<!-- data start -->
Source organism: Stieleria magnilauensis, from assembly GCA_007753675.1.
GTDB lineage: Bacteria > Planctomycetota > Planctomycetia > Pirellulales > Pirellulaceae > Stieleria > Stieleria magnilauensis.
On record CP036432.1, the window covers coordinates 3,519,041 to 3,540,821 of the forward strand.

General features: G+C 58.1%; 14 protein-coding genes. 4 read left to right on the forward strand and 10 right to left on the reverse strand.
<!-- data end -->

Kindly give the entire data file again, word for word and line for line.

Source organism: Stieleria magnilauensis, from assembly GCA_007753675.1.
GTDB lineage: Bacteria > Planctomycetota > Planctomycetia > Pirellulales > Pirellulaceae > Stieleria > Stieleria magnilauensis.
On record CP036432.1, the window covers coordinates 3,519,041 to 3,540,821 of the forward strand.

General features: G+C 58.1%; 14 protein-coding genes. 4 read left to right on the forward strand and 10 right to left on the reverse strand.